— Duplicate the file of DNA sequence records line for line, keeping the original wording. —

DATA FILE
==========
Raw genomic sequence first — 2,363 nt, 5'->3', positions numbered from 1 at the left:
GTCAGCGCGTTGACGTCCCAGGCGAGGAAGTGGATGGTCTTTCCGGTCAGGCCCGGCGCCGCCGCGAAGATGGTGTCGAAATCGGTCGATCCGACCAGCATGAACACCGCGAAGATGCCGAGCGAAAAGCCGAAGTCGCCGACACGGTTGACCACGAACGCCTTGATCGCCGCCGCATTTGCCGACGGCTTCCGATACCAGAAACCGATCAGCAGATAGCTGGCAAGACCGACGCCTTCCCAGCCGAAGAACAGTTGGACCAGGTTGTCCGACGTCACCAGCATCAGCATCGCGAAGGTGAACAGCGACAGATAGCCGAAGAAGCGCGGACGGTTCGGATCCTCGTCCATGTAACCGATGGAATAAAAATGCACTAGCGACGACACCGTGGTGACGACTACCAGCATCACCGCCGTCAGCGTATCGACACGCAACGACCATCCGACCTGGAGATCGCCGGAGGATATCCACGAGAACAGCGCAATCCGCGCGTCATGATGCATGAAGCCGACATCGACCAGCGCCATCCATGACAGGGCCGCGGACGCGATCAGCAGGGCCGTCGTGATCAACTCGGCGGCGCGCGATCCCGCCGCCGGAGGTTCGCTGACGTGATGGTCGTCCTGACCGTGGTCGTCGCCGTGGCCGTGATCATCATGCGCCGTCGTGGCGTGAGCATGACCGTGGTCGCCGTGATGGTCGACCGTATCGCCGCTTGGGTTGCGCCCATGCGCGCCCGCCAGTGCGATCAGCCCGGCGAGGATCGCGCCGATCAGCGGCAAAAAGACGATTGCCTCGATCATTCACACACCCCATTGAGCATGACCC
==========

Raw genomic sequence first — 2,363 nt, 5'->3', positions numbered from 1 at the left:
GTCAGCGCGTTGACGTCCCAGGCGAGGAAGTGGATGGTCTTTCCGGTCAGGCCCGGCGCCGCCGCGAAGATGGTGTCGAAATCGGTCGATCCGACCAGCATGAACACCGCGAAGATGCCGAGCGAAAAGCCGAAGTCGCCGACACGGTTGACCACGAACGCCTTGATCGCCGCCGCATTTGCCGACGGCTTCCGATACCAGAAACCGATCAGCAGATAGCTGGCAAGACCGACGCCTTCCCAGCCGAAGAACAGTTGGACCAGGTTGTCCGACGTCACCAGCATCAGCATCGCGAAGGTGAACAGCGACAGATAGCCGAAGAAGCGCGGACGGTTCGGATCCTCGTCCATGTAACCGATGGAATAAAAATGCACTAGCGACGACACCGTGGTGACGACTACCAGCATCACCGCCGTCAGCGTATCGACACGCAACGACCATCCGACCTGGAGATCGCCGGAGGATATCCACGAGAACAGCGCAATCCGCGCGTCATGATGCATGAAGCCGACATCGACCAGCGCCATCCATGACAGGGCCGCGGACGCGATCAGCAGGGCCGTCGTGATCAACTCGGCGGCGCGCGATCCCGCCGCCGGAGGTTCGCTGACGTGATGGTCGTCCTGACCGTGGTCGTCGCCGTGGCCGTGATCATCATGCGCCGTCGTGGCGTGAGCATGACCGTGGTCGCCGTGATGGTCGACCGTATCGCCGCTTGGGTTGCGCCCATGCGCGCCCGCCAGTGCGATCAGCCCGGCGAGGATCGCGCCGATCAGCGGCAAAAAGACGATTGCCTCGATCATTCACACACCCCATTGAGCATGACCC